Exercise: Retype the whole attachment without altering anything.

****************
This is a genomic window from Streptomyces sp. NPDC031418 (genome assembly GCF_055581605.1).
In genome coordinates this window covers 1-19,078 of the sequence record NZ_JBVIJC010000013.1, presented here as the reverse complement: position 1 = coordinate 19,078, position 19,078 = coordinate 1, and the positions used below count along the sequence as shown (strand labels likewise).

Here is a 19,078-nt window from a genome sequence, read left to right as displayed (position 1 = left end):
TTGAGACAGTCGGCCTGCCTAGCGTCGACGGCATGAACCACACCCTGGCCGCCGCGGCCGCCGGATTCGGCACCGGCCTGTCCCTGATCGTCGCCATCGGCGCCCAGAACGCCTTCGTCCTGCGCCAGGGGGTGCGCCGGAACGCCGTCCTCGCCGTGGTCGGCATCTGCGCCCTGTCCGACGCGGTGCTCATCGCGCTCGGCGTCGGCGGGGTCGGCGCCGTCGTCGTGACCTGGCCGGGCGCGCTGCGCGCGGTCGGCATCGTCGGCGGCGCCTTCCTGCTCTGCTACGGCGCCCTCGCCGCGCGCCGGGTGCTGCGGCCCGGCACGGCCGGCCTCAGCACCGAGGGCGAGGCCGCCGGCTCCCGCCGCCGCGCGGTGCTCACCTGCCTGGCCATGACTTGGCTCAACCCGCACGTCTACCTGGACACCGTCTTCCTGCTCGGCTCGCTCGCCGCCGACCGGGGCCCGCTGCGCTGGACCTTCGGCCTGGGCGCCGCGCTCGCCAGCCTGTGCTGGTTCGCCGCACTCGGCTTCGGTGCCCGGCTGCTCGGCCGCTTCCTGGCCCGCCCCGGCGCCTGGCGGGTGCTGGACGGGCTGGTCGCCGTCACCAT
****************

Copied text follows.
This is a genomic window from Streptomyces sp. NPDC031418 (genome assembly GCF_055581605.1).
In genome coordinates this window covers 1-19,078 of the sequence record NZ_JBVIJC010000013.1, presented here as the reverse complement: position 1 = coordinate 19,078, position 19,078 = coordinate 1, and the positions used below count along the sequence as shown (strand labels likewise).

Here is a 19,078-nt window from a genome sequence, read left to right as displayed (position 1 = left end):
TTGAGACAGTCGGCCTGCCTAGCGTCGACGGCATGAACCACACCCTGGCCGCCGCGGCCGCCGGATTCGGCACCGGCCTGTCCCTGATCGTCGCCATCGGCGCCCAGAACGCCTTCGTCCTGCGCCAGGGGGTGCGCCGGAACGCCGTCCTCGCCGTGGTCGGCATCTGCGCCCTGTCCGACGCGGTGCTCATCGCGCTCGGCGTCGGCGGGGTCGGCGCCGTCGTCGTGACCTGGCCGGGCGCGCTGCGCGCGGTCGGCATCGTCGGCGGCGCCTTCCTGCTCTGCTACGGCGCCCTCGCCGCGCGCCGGGTGCTGCGGCCCGGCACGGCCGGCCTCAGCACCGAGGGCGAGGCCGCCGGCTCCCGCCGCCGCGCGGTGCTCACCTGCCTGGCCATGACTTGGCTCAACCCGCACGTCTACCTGGACACCGTCTTCCTGCTCGGCTCGCTCGCCGCCGACCGGGGCCCGCTGCGCTGGACCTTCGGCCTGGGCGCCGCGCTCGCCAGCCTGTGCTGGTTCGCCGCACTCGGCTTCGGTGCCCGGCTGCTCGGCCGCTTCCTGGCCCGCCCCGGCGCCTGGCGGGTGCTGGACGGGCTGGTCGCCGTCACCAT